But equally, if, like me, you and/or your specialists believe that the root cause/the fuel for your addiction is markedly different to most fellow addicts. Then imho, it's quite possible that what worked so well for them, may not be for you after all.
You may still wish to try it, after all, if you don't give it a go, you'll never know. But imho, it would be sensible to proceed with caution.

Hope this helps :) Best wishes, anon :)

Anonymous said...

(sometimes wrongly called C.F.S - Chronic Fatigue Syndrome. They're different but usually lumped together)

* = Long explanation of my chronic health condition (because there is -so- much misunderstanding and misinformation about it)

Besides from opioid addiction, and preceeding it, I have what is called Myalgic Encephalomyelitis, aka M.E.

M.E. is recognised by the W.H.O. (Word Health Org) as a genuine, dysfunction of the neurological, endocrine, and immune systems. Not just a little tiredness or laziness! I have had the severe and painful subtype for almost half my life (14yrs). The untreated (and totally disbelieved) severe chronic pain caused by my M.E is what eventually drove me to start self-medication with opioids.

Many of us severely affected patients have over 25 different symptoms. Mine include such low blood pressure that my doctor says he is amazed I can still stand up, lol! I also have temporary blindness, ''fits'', and loss of consciousness upon standing up (unless I take it verrrrry slowwwwly, yawn!). Also double incontinence, and memory loss so severe I sometimes forget where I live. Exhaustion so bad it can take 20min to drum up the energy required to turn myself over in bed. This is not ''just a bit tired''! (many M.E patients were athletes or worked in heavy manual labour jobs before becoming ill).

Did you know? Some scientists believe is is caused by a virus that is related to Polio. Or, a retrovirus, the most famous of which is HIV, the virus that is believed to cause AIDS. In fact, M.E. was originally named ''a typical Polio''. Polio patients were also mismanaged, by forcing them to ignore their body's messages, and over exercise. Resulting in severe and often permanent damage. M.E, polio, diabetes, and M.S. were all once claimed to be caused by hysteria/ exist solely in the mind, by both public and doctors alike.

Many doctors recommend solely psychologicaly based treatments, such as C.B.T. This is despite the fact that many countries, the U.K included, have now banned M.E patients from donating their blood, for life (even if they feel they have fully recovered). Imho, it is illogical to be suggesting that a psychological treatment (and nothing else) is the cure for the very same illness that now bars you from donating blood for life!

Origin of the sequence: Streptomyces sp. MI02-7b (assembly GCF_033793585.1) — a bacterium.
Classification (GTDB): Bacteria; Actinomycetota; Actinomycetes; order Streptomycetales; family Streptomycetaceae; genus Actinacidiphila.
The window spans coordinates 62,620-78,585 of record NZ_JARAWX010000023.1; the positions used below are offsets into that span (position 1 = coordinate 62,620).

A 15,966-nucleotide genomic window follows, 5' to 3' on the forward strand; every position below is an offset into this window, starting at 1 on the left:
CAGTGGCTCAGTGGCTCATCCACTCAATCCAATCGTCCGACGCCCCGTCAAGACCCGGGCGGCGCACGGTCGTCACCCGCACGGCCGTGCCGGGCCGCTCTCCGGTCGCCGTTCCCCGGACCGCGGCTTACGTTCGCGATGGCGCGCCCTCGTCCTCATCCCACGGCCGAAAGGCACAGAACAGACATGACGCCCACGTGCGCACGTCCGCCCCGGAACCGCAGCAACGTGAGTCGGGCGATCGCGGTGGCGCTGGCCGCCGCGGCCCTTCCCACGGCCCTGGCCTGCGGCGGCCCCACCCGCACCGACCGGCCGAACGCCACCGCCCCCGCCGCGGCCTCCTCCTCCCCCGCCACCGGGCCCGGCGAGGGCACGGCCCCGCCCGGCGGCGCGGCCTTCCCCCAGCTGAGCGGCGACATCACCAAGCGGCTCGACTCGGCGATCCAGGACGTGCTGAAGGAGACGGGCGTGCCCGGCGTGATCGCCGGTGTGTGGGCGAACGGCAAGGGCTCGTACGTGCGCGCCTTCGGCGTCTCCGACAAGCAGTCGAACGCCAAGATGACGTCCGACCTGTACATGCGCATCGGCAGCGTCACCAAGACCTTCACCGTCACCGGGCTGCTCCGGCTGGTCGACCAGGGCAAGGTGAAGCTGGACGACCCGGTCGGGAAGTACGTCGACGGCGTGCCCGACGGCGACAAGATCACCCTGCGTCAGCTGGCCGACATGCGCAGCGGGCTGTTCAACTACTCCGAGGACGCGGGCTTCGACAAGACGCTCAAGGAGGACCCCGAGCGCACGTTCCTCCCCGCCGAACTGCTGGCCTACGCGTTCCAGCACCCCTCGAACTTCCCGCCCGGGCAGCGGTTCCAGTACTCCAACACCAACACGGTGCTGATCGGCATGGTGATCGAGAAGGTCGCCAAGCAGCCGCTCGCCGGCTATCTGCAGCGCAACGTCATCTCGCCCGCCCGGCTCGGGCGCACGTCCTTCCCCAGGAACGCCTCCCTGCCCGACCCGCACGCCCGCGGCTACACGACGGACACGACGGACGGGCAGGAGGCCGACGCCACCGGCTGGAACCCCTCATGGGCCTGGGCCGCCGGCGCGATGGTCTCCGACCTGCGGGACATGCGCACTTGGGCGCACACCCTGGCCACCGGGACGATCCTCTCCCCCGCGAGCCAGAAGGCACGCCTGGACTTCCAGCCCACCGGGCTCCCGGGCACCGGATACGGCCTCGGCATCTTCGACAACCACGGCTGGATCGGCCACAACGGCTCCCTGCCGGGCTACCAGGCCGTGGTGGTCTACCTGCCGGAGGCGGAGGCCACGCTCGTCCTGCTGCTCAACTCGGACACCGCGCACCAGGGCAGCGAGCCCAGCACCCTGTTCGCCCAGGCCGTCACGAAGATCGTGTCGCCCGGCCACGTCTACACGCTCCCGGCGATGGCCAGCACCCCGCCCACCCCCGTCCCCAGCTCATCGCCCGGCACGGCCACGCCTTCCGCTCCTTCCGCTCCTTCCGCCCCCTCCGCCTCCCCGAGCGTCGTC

Last but not least, in the U.K, there are secret government files on their management, or mismanagement of M.E, which are locked from public access until 2071 - this, I am told, is double the standard length of government files from being kept from public viewing.


Anonymous said...

Dawn just commented on this drug a couple days ago. I am confused how it can be an opiate agonist and not be addictive? Suboxone is an opiate agonist as well and it is most definitely addictive. I am going to look into it but more just out of curiosity. I am done looking for my sons "cure". He needs to find it himself.

Anonymous said...

madyson, its not the naltraxone in suboxone thats addictive its the bupe. even then suboxone is nowhere near as hard as methadone to get off. we've had the injections/implants/pills for naltraxone for a while in the uk, they are brilliant if you do want to get clean, otherwise you find it easy to stay clean cos u know there really is no point in using, then when you finish the treatment its straight back to the heroin. it obviously doesn't do any harm, even if it keeps someone clean for a year its better than using. but its not a miracle cure, in the end you are always gonna have to rely on your self, and thus is the undoing of many an addict. I can't describe the feeling of knowing you cant do it then the knowledge that you can is pretty much hard to resist. although you've created a life that supports being clean, its been built without the need for any kind of "willpower" required to maintain it...its a short term solution if the desire to quit isn't overwhelming.

Leanne x

Paula said...

This is a very exciting medication.

Hannah said...

Thank you for sharing this information. The information was very helpful and saved a lot of my time.